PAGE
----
The Paris and Brussels attacks have rightly caused outrage across the globe. However, while millions in the West took to social media to share their grief, there are numerous attacks across the world that go largely unreported in the mainstream media.
On January 30, Boko Haram terrorists killed 86 people after they attacked a village in northeast Nigeria. The assault took place on the outskirts of the city of Maiduguri, which is the birthplace of the Islamist militant group.
Citing an eyewitness who managed to survive the attack, AP reported that Boko Haram extremists firebombed huts. The survivor said that he had heard the screams of children burning to death from a hiding place in a tree.
“There is a real bias against media coverage of terrorist attacks in Africa, and especially in Nigeria,” Max Abrahms, assistant professor of political science at Northeastern University in Boston, told RT.
“I think many people would be surprised to know how much killing power the main terrorist group Boko Haram has,” he said, adding that if such attacks were carried out against people in European or North American countries, “there would be much more media coverage.”
Iraq is doing its best to try and return to some semblance of normality following the violence that Islamic State (IS, formerly ISIS/ISIL) has brought to parts of the country. However, on Friday, three days after the Brussels attacks, at least 29 people were killed at a football match south of the capital, Baghdad.
“They were just handing the trophy to the winners, the suicide attacker blew himself up in the crowd,” Al-Asriya, a police captain from the village, told AFP. The match was taking place at a small stadium in the town of Iskanderiyah located 50 kilometers south of Baghdad.
Earlier in March, an IS attack killed 60 people when a truck rigged with explosives slammed into a security checkpoint near the southern Iraqi city of Hilla, according to Reuters.
Taliban faction Jamaat-ul-Ahrar claimed responsibility for Sunday’s suicide blast outside a public park in Pakistan’s eastern city of Lahore that killed at least 70 people and injured more than 280, many of whom were women and children.
“The targets were Christians,” Ehsanullah Ehsan, a spokesman for the faction, said, threatening that more attacks in the region would follow.
This was Pakistan’s deadliest attack since the December 2014 massacre of 134 school children at a military-run academy in the city of Peshawar that prompted a large-scale government crackdown on Islamist militants.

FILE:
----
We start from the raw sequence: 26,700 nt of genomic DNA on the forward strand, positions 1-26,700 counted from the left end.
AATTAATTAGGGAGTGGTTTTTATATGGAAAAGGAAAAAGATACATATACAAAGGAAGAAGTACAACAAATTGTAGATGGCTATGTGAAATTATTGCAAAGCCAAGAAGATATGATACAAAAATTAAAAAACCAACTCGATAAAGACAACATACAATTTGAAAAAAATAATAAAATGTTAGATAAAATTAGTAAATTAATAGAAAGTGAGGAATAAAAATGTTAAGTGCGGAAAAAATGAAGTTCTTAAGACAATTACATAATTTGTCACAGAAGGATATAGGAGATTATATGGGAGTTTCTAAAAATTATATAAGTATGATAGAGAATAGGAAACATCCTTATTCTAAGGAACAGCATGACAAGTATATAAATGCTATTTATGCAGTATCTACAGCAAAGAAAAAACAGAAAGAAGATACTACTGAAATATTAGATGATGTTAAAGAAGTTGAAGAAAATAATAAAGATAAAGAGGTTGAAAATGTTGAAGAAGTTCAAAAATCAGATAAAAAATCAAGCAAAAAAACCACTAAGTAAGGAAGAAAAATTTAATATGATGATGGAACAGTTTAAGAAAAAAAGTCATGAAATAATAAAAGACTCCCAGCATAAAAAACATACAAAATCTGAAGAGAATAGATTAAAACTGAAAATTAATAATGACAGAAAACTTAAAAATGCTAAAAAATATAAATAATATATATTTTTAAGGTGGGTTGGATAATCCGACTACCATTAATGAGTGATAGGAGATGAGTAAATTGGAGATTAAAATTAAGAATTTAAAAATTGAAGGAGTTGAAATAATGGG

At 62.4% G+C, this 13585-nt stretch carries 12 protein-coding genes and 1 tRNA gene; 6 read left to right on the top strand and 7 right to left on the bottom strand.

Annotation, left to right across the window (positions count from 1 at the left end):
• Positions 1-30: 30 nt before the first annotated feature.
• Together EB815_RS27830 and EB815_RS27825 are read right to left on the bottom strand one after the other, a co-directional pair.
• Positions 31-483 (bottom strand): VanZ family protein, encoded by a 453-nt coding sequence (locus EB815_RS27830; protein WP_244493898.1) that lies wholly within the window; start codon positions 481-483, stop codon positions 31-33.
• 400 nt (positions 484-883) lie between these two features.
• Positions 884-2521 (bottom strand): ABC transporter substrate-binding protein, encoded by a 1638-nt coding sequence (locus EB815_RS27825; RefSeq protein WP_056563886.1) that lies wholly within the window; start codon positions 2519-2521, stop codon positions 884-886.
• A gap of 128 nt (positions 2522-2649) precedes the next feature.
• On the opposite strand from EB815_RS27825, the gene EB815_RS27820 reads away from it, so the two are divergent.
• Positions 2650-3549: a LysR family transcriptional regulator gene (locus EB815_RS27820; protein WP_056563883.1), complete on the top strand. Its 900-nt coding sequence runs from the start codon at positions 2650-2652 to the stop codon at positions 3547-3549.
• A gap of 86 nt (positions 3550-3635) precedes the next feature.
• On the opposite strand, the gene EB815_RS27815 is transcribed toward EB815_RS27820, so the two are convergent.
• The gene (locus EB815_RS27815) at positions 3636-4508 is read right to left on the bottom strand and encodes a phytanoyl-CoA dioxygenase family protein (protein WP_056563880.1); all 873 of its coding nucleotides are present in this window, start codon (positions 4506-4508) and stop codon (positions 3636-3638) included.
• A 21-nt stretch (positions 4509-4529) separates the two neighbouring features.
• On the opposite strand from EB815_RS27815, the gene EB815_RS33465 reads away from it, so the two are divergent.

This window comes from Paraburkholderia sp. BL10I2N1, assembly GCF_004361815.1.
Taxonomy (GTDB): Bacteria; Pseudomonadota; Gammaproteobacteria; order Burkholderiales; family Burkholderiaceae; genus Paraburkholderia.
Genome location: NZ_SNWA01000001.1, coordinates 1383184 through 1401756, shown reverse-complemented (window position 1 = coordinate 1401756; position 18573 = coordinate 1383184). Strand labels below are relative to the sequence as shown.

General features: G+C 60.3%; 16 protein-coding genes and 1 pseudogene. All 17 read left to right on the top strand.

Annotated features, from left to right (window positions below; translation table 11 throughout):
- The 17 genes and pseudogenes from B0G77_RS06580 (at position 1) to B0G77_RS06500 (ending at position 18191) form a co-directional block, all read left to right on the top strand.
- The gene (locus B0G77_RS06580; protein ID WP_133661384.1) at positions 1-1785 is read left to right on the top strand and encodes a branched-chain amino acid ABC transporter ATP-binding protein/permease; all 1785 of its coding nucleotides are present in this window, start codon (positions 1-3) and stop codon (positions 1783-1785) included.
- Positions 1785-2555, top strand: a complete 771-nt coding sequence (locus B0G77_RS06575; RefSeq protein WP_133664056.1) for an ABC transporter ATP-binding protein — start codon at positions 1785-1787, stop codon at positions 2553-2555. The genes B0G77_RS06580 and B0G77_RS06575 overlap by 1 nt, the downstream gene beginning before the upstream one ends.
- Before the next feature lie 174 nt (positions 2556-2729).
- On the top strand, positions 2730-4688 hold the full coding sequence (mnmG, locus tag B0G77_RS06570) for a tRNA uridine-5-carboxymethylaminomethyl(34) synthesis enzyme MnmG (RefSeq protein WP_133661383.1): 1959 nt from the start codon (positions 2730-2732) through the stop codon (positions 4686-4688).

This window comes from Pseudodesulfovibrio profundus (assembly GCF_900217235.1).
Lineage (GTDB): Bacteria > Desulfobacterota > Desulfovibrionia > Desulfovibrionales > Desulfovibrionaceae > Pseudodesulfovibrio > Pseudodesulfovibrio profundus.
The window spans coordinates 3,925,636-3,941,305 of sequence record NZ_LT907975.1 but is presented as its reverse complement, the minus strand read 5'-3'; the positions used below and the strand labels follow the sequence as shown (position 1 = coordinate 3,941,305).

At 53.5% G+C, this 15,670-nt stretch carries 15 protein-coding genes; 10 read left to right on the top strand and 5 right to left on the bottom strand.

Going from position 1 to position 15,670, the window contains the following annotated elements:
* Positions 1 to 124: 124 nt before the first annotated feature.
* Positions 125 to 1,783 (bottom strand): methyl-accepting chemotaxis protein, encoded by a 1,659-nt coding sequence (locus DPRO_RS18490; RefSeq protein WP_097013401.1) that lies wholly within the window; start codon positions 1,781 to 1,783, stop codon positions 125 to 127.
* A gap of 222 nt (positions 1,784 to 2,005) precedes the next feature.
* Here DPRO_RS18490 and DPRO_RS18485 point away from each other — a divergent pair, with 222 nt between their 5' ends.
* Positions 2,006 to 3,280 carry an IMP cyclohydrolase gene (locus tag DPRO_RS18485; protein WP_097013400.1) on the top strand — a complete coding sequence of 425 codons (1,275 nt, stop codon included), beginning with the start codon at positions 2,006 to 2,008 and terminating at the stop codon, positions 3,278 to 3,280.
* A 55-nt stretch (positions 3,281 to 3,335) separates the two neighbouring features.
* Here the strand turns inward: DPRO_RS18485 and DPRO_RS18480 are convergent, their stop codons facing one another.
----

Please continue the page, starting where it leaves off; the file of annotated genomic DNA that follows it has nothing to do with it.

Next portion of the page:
SYRIA – ISIS massacres dozens in morning rush hour
On February 21, a series of explosions rocked a district of the Syrian capital, Damascus, killing at least 83 people. Two suicide bombers, who were linked to Islamic State, carried out the attack.
The first explosion was a car bomb that targeted a busy school street in the Sayeda Zeinab district during rush hour. The blast was followed by two explosions allegedly carried out by suicide bombers wearing explosive belts, and targeted the crowds gathered at the site of the tragedy.
The attacks claimed the lives of at least 83 people, according to local media, while at least 178 were injured, many of them severely.
LEBANON – ISIS strike Shiite stronghold a day before Paris attacks
A day before the Paris attacks, two suicide bombers struck in the Lebanese capital of Beruit, killing at least 43 people, with a further 240 people injured. Islamic State claimed responsibility, with members of the militant group blowing up a motorbike with explosives in the middle of a street.
The first blast took place outside a Shiite Mosque, while a second blast, also in the early evening, occurred near a bakery. A second bomb reportedly went off seven minutes later as passers-by tried to help those injured in the initial blast.
A potential third attacker was killed before he managed to blow himself up. He was found dead with his legs torn off but still wearing an explosives’ belt, a Lebanese security official reported, according to AP.
(source : RT.com)